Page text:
The survivalist therefore tends to hoard resources rather than share them with others. Since there is no other real world for him, he aims to survive in this world for as long as possible. Sometimes, because of the rush of adrenaline produced by the survival game he plays, he even forgets that his battle is against his own death. The tragedy is that after a lifetime of fighting against death and avoiding it, he finally loses the battle. His fellow survivalists become nervous when that happens. But they go on surviving. They know of no other way to live.

Those on the redemption mode, on the other hand, instead of fighting death blindly and desperately, face it and overcome it. They see death as something that can be transformed, that good can come out of it. Their focus is not on their own strength but on God’s grace. Through eyes of resurrection faith, they can see redemption beyond death.

They go through life, not believing in the survival of the fittest, but in the redemption of the faithful. The slogan “I must take care of myself” is overshadowed by the truth “God takes care of me.” Because their own survival is not their primary goal in life, they have time for redemptive relationships. They have time for others, and for acts of compassion and sharing. They know that life must go through the valley of the shadow of death and take it in their stride.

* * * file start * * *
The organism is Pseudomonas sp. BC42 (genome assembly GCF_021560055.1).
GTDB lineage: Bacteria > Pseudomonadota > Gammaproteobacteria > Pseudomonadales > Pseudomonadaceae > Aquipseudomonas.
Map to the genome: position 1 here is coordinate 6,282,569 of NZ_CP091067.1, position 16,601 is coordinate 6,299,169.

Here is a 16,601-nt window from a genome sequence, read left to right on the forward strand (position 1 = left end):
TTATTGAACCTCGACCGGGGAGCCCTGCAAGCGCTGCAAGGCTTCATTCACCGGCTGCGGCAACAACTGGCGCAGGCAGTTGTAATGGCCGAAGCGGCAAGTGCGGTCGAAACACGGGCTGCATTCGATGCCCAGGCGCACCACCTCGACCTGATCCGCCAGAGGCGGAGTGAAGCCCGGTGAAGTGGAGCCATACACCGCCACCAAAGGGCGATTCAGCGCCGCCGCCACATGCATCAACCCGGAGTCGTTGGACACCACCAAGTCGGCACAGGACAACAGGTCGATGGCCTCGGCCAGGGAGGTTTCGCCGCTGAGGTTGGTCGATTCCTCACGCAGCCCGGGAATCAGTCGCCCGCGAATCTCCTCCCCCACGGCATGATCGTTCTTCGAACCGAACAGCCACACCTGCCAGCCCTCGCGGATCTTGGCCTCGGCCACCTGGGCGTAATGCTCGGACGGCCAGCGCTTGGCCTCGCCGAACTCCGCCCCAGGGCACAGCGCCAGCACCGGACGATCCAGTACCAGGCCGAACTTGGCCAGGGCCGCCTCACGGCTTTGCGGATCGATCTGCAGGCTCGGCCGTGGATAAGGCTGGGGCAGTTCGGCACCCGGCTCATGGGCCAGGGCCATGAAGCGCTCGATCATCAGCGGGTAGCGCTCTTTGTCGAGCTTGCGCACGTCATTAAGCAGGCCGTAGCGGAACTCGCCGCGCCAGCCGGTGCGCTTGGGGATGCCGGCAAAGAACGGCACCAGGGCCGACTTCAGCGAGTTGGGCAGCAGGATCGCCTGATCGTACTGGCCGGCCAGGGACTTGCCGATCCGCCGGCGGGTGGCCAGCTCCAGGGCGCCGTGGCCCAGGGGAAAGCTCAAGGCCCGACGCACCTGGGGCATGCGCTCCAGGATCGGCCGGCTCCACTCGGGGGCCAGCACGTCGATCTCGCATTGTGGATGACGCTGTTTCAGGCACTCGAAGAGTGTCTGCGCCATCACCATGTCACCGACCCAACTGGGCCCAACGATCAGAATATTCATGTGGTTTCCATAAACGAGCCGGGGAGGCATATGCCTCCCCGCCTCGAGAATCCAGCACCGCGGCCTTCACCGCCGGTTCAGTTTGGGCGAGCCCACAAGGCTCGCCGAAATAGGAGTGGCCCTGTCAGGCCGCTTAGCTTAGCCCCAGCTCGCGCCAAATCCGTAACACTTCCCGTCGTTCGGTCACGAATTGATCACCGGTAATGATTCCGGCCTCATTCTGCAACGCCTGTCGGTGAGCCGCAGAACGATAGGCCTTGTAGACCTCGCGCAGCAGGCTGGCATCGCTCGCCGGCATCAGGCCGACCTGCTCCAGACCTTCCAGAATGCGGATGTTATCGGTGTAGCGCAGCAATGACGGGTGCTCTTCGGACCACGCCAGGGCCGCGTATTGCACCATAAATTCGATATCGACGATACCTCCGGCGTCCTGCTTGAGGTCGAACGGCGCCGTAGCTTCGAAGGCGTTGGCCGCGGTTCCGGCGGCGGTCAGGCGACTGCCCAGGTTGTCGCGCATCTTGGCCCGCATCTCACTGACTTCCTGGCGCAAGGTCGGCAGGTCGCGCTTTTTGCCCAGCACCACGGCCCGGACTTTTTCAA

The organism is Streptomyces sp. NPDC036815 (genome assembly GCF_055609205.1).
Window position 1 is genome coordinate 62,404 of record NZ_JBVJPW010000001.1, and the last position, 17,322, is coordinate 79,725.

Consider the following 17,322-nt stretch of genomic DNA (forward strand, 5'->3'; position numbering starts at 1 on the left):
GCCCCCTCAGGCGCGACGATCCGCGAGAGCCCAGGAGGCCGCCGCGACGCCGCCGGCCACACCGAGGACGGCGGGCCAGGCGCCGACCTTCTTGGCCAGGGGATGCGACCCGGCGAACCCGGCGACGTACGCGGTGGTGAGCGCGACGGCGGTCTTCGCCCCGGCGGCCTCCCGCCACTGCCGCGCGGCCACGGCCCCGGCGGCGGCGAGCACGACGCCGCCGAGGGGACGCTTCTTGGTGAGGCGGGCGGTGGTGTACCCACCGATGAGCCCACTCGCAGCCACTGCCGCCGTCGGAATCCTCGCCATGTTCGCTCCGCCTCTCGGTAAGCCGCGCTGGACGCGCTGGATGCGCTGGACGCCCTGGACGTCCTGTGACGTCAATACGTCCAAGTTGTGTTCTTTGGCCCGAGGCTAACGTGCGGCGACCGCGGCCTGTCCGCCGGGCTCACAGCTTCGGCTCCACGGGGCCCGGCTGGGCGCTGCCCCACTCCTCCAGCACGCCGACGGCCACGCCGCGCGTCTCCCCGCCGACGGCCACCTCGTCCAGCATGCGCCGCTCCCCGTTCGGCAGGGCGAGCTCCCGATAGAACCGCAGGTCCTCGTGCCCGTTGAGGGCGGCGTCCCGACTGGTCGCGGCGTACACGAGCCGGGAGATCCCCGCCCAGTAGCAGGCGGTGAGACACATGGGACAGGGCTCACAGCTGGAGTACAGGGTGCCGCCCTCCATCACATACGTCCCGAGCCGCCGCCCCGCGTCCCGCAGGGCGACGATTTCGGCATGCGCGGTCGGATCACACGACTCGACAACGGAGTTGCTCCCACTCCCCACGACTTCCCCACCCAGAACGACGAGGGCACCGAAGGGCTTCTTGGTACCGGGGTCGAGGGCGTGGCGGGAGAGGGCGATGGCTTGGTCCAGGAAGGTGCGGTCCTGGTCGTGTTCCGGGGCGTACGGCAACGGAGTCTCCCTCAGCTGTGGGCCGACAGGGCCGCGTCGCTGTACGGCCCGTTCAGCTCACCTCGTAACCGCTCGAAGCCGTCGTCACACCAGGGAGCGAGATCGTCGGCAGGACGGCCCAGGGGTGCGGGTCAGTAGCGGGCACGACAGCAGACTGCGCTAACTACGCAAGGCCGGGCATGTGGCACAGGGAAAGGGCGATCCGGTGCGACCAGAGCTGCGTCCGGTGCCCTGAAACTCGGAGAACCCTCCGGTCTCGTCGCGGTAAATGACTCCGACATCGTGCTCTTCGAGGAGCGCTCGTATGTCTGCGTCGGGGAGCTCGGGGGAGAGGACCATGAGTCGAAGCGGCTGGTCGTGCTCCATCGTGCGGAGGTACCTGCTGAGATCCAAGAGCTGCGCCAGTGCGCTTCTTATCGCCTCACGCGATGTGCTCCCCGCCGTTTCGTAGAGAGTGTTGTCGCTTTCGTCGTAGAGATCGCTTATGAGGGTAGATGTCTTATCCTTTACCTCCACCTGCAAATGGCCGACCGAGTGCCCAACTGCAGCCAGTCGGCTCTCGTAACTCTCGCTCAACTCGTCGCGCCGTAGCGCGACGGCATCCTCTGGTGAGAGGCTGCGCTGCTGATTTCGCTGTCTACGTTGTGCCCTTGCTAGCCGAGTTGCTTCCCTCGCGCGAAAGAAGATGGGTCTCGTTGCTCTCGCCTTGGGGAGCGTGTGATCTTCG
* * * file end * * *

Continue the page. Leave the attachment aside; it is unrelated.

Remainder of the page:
The reason for their poise and peace is their faith in the living Christ. In Valladolid, Spain is a monument commemorating the famous explorer Christopher Columbus who died there in 1506. The most striking feature of the monument is the statue of a lion destroying the word Ne (meaning “no”) in Spain’s long-held motto, Ne Plus Ultra (meaning “No More Beyond”). The Spanish people thought they had reached the ends of the earth; hence their motto. Columbus proved them wrong through his travels and showed that there was indeed more beyond.

How true that likewise in the spiritual realm Jesus, the Lion of Judah, had destroyed the word “no” through His death and resurrection. He has changed us from a fearful “no more beyond” people to a “more beyond” people of hope. If this is our perspective and experience, then it will change the way we live and respond to the fear of death. It will also affect the way we journey in this life.